School of Music


Master of Arts in Music Education (MA)


Keith Pace


music performance, anxiety, music performance anxiety, Virginia music educators, participation, engagement, social anxiety, anxiety disorder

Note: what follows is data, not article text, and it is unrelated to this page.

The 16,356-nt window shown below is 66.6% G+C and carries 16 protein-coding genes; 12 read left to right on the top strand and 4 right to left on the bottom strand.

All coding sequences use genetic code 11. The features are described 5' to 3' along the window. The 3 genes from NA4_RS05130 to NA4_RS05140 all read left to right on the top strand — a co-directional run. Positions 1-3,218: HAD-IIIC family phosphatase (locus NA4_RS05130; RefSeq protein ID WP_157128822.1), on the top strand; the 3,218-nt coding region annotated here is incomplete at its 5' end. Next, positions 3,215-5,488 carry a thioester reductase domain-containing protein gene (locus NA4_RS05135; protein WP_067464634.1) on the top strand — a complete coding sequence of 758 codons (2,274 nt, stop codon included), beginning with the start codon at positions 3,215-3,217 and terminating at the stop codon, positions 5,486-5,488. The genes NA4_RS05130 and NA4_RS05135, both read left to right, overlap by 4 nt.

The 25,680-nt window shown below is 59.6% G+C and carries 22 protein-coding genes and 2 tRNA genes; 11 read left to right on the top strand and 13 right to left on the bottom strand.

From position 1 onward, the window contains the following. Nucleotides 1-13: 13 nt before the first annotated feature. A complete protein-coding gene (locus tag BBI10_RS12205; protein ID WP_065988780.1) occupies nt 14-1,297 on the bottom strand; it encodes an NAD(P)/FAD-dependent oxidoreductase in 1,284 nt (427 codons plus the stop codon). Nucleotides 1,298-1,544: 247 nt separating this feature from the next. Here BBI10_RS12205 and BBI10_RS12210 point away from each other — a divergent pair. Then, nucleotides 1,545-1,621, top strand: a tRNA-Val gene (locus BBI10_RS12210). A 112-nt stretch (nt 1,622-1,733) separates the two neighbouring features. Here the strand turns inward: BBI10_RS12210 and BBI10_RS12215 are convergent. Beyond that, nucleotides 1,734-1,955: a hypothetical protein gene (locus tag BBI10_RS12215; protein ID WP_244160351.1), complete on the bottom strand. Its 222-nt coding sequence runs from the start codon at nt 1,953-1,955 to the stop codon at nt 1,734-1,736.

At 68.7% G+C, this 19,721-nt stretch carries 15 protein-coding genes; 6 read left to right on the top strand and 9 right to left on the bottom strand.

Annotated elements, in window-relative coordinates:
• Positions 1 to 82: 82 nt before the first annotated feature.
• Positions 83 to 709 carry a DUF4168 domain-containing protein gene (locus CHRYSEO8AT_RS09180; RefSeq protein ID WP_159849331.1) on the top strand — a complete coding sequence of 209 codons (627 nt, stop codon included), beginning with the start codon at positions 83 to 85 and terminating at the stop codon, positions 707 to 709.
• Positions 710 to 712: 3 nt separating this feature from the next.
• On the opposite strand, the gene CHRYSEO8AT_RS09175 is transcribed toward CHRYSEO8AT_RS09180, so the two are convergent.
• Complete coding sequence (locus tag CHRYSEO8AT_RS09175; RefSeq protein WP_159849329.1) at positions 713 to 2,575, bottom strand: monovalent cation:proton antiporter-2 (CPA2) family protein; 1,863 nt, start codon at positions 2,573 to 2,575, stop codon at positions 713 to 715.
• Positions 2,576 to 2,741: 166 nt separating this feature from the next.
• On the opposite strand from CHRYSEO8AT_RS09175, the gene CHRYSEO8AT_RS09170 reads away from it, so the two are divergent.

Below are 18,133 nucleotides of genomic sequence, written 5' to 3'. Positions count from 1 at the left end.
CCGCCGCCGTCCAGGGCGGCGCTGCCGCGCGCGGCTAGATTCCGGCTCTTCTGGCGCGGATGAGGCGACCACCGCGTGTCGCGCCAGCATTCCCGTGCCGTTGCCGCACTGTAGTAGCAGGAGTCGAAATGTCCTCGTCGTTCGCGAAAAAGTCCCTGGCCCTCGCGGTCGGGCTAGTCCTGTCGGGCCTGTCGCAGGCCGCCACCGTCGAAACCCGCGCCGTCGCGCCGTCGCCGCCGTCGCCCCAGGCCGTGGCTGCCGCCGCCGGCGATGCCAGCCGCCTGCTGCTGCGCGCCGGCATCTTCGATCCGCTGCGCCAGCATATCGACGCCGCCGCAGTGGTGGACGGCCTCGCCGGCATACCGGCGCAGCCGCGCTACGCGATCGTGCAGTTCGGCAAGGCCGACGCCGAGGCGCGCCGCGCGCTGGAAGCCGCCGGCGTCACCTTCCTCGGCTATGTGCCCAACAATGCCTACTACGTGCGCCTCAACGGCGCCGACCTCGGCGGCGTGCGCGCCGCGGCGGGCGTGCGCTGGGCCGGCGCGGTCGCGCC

The purpose of this study was a qualitative analysis of how elementary general music teachers adapt their instruction to meet the needs of elementary students with anxiety disorder in Virginia public schools. The phenomenological research design described the meaning of the shared experiences by students with performance anxiety. The participants for this research consist of elementary music teachers in central Virginia. Through a survey, phenomenological information was collected about how elementary music teachers teach students with anxiety disorder. Data was collected through a survey of elementary school music teachers in central Virginia. This qualitative study employed thematic coding to look for the relationship between past data and current survey results. The study results directly correlated with prior research and the participants' survey answers. Conclusions that were drawn from this research are that music performance anxiety is a mental health phenomenon that many music teachers in Virginia lack proper training to handle the symptoms resulting from students who experience music performance anxiety. Recommendations for future research include utilizing follow-up surveys or interviews to explain why the participants chose the answers that they did and analyzing music performance anxiety research with other areas of the United States to look for correlations between music performance anxiety resources in Virginia compared with the rest of the United States of America.

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